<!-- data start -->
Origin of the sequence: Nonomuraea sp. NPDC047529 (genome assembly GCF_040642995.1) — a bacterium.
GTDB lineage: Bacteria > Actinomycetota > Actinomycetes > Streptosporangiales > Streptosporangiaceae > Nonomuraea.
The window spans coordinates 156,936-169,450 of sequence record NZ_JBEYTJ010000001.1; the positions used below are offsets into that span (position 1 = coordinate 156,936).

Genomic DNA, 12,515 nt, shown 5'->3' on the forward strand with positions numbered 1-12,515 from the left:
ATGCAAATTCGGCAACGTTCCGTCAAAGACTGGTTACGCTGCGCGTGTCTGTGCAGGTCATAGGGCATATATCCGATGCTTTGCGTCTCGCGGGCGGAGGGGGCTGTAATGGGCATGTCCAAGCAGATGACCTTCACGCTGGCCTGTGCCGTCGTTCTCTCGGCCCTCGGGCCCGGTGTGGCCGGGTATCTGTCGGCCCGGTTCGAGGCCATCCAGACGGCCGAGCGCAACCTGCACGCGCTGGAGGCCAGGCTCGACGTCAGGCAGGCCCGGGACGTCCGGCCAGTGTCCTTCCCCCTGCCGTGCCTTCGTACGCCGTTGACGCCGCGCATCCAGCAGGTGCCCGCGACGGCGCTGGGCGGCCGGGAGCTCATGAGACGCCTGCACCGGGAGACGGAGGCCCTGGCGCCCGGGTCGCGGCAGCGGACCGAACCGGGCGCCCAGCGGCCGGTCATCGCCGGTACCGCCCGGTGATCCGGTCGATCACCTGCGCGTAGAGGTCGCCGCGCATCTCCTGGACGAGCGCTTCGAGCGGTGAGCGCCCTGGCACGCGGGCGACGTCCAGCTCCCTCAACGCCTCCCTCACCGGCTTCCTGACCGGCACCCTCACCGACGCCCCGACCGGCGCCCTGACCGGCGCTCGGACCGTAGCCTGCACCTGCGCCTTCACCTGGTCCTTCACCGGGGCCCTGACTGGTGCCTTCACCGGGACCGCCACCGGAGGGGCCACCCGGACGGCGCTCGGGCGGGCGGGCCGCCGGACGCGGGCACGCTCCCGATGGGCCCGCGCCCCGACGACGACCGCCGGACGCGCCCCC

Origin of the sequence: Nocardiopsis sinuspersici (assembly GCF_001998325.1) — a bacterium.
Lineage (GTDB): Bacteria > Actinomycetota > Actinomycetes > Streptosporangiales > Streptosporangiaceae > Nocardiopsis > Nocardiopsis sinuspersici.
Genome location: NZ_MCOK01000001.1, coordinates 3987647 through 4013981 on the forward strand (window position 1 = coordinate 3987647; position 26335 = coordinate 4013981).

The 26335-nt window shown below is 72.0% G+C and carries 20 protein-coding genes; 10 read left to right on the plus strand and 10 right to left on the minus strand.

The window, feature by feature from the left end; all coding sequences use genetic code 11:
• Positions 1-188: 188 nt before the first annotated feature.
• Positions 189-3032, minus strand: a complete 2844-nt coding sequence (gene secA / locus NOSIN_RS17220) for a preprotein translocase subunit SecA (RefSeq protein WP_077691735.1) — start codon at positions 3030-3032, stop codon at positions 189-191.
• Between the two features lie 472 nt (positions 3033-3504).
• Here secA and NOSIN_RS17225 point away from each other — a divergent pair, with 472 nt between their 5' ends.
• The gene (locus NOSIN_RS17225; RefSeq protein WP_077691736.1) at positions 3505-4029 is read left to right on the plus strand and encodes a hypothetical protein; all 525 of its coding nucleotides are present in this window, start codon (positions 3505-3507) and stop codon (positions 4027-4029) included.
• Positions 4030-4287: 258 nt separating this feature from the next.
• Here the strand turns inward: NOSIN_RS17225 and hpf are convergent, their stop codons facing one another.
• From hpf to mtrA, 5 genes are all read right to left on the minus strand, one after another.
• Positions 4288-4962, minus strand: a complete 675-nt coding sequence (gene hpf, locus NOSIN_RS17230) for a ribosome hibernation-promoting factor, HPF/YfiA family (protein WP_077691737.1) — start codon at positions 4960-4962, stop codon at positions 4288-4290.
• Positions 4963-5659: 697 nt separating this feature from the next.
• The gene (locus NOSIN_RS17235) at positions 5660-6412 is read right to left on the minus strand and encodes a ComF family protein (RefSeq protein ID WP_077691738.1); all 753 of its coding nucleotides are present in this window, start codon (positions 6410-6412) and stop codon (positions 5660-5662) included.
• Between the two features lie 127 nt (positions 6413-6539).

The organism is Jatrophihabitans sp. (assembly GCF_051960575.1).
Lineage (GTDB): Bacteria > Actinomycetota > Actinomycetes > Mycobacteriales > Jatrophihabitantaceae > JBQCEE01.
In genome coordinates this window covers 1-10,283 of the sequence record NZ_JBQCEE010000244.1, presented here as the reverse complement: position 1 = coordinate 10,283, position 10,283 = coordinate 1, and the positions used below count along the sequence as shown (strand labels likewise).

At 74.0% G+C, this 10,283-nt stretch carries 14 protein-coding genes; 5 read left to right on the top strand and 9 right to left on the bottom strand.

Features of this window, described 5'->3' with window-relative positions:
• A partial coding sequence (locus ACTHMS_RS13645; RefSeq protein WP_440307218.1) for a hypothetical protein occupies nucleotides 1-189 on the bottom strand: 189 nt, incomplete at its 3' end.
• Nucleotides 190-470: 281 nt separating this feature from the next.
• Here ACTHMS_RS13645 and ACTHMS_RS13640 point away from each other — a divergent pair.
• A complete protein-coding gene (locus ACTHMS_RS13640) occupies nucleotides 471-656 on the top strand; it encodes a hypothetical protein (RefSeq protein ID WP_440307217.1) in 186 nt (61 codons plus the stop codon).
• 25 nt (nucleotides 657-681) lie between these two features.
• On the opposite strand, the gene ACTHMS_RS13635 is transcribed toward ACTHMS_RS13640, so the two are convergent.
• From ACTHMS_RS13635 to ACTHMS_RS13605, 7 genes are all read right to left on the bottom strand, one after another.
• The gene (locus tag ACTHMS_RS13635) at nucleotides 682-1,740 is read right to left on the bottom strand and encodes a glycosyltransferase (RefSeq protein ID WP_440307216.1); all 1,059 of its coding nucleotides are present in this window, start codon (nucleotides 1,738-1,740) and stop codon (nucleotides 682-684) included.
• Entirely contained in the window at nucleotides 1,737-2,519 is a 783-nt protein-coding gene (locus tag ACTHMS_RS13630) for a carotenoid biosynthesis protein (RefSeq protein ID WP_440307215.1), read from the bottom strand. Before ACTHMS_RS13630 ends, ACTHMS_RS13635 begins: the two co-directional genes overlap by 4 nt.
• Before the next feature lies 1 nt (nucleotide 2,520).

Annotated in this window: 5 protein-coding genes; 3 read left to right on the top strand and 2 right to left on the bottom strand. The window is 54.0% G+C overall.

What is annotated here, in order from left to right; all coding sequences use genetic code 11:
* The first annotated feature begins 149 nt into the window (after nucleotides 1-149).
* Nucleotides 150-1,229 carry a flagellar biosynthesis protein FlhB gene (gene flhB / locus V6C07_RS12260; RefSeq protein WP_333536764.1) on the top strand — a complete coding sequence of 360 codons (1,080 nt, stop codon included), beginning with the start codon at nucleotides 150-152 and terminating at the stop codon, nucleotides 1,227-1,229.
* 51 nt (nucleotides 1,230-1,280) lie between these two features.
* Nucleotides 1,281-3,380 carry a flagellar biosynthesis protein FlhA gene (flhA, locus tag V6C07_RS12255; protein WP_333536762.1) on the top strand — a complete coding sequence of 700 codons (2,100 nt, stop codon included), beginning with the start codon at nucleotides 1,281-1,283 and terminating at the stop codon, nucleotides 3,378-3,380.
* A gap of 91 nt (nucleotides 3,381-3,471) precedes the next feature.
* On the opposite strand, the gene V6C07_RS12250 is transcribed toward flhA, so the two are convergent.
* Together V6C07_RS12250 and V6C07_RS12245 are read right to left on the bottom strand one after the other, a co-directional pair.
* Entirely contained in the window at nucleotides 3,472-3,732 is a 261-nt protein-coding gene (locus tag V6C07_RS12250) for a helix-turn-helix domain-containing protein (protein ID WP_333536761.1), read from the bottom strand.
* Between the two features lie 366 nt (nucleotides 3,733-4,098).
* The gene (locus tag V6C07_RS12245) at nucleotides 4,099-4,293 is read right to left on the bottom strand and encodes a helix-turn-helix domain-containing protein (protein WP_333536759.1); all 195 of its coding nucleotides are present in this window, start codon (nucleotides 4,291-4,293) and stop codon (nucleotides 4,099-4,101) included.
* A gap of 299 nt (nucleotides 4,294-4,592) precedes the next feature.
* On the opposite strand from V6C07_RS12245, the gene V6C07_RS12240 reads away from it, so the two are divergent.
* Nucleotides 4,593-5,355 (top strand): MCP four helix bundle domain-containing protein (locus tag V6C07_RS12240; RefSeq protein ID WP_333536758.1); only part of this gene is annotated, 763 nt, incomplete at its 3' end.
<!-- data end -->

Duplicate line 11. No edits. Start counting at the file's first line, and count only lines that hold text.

• Positions 1-188: 188 nt before the first annotated feature.